THE Tories’ emergency mini-budget has been branded a recipe for “economic chaos” as the country faces the likely recession amid warnings there will be further and “inevitable public sector cuts”.

Chancellor Kwasi Kwarteng announced his much-trailed economic plans in the Commons on Friday, including measures to cut income tax for the wealthy, end the cap on bankers’ bonuses and further restrict the activities of trade unions.

He was branded a “reverse Robin Hood” amid accusations the Government is presiding over a “broke, broken Britain”.

State borrowing will be greatly increased to fund measures to ease the tax burden on the wealthy and on profitable businesses.

Kwarteng also faced criticism from some on his own side, with the Conservative chairman of the Treasury select committee Mel Stride saying he was guilty of fiscal irresponsibility by dodging having his mini-Budget scrutinised by the Office for Budget Responsibility (OBR).

'Reverse Robin Hood' 

Alison Thewliss, the SNP’s Treasury spokesperson, said the Chancellor was “taking billions of pounds away from ordinary families, small businesses and our NHS, and handing it over to the richest people and biggest businesses in the UK”.

Addressing Kwarteng in the Commons, she added: “He stretches credibility beyond breaking point, saying that tax cuts for the rich, whopping bonuses for the bankers and low corporation tax for companies will somehow re-float, magically, Britain’s sinking economy.

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“He has no evidence and this is no plan for growth. It is budget measures with no OBR assessment, ducking scrutiny time and time again.

“It is a plan for recession, for debt on an unsustainable trajectory and almost inevitable public sector cuts to come.

“Actively choosing to cut taxes and spend eye-watering sums to patch up a failed energy market while inflation soars, interest rates are hiked and recession looms will not create growth; it will create economic chaos.

“Nothing he has said today will provide any reassurance and give hope to ordinary people, folk struggling to get by in broke, broken Britain.”

Taxes slashed as bankers look forward to 'whopping' bonuses 

The Chancellor announced the top rate of income tax, paid by those earning more than £150,000, would be cut from 45% to 40%, with the lowest rate down slightly from 20% to 19%.

The EU-imposed bankers’ bonus cap will be scrapped, he said, in a bid to attract more financial companies to the City of London.

More stringent requirements will be put on those receiving Universal Credit, with claimants facing sanctions if they do not meet regularly with a work coach and “taking steps to increase their earnings".

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And Kwarteng committed to introducing further restrictions on trade unions, requiring them to put pay offers to a member vote so strikes can only be called once negotiations have fully broken down.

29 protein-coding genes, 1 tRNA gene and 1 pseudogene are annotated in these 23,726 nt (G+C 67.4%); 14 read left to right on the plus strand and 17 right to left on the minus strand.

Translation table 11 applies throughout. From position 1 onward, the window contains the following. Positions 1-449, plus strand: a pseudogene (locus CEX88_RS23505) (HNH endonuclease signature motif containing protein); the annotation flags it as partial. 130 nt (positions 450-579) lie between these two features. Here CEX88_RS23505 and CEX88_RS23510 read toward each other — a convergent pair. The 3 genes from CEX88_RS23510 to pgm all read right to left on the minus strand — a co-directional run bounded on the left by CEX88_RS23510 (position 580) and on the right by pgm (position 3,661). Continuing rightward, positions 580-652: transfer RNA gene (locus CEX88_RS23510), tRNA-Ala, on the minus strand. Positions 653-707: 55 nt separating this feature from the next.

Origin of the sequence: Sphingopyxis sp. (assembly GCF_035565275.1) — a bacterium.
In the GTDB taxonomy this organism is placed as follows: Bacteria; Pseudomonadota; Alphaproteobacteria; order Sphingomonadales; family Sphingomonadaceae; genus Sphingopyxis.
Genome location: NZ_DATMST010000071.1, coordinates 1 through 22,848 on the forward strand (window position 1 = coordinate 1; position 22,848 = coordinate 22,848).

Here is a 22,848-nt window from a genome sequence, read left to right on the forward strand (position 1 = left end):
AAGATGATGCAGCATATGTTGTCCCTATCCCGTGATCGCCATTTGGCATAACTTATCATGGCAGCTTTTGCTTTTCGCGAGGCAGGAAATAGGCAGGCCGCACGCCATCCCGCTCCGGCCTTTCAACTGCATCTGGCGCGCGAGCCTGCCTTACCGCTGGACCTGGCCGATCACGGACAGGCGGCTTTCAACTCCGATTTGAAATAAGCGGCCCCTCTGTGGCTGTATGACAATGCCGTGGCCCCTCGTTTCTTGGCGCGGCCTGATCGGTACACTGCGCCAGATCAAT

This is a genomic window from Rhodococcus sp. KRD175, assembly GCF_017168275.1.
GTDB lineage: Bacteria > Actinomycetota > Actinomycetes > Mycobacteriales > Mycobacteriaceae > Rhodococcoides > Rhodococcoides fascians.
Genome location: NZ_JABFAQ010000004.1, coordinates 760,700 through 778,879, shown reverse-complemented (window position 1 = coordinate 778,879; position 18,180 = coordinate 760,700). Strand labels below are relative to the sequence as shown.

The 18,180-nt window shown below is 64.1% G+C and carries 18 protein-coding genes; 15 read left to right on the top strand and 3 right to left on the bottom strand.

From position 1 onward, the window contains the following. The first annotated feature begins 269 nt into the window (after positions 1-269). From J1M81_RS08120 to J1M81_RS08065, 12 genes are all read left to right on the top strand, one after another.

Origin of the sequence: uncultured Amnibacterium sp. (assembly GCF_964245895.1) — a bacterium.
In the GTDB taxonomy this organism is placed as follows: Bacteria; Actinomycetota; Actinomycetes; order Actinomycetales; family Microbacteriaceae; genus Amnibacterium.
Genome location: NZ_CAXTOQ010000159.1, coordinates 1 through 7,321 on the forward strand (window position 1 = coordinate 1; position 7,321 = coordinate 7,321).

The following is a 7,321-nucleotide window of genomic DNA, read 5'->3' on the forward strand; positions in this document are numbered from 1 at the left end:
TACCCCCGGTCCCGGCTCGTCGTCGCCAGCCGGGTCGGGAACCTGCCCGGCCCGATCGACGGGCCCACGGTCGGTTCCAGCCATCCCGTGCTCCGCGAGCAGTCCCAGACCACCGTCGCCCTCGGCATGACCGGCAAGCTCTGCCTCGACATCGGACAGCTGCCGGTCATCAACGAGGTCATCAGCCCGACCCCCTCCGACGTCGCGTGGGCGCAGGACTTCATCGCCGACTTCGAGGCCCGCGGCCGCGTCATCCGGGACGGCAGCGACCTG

He also announced the Government’s estimation of the cost of its plans to restrict the wholesale price of energy to mitigate the bills crisis would be around £60 billion for the six months from October.

Stamp duty will be cut, with Kwarteng estimating that around 200,000 people would no longer pay the tax on buying property at all. This will not apply in Scotland, where stamp duty is not levied.

Back to the future 

Shadow chancellor Rachel Reeves said the Budget had shown the Tories’ true priorities calling the announcement “a plan to reward the already wealthy”.

The announcement has widened the ideological divide between the opposition and the Government, with much made by Labour, the SNP and the LibDems of the Conservatives making a marked return to the “trickle-down” economic policies of the 1980s.

Former shadow chancellor John McDonnell called the measures the “most socially-divisive Budget in a generation” and warned that “engineered [economic] booms” in the past resulted in “catastrophe”.

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Sarah Olney, the LibDems’ spokesperson on business, energy and industrial strategy, said the country was now facing the “biggest and most irresponsible increase in borrowing in modern times” and said the Government would hand “£45bn of…taxes to the UK’s most profitable companies and the wealthiest individuals”.

Alba MP Neale Hanvey said the Chancellor's plans place "corporate greed and tax cuts for the rich before the needs of the people". 

The mini-budget was warmly welcomed by those on the Thatcherite right-wing of the Conservative Party, with hardliner John Redwood saying there were “more obstacles to be swept aside so that we can grow more of our own food, produce more of our own energy, supply more of our own goods”.

This ties in with broader ambitions of Liz Truss’s government, which has said it is committed to making Britain a net exporter of energy by 2040.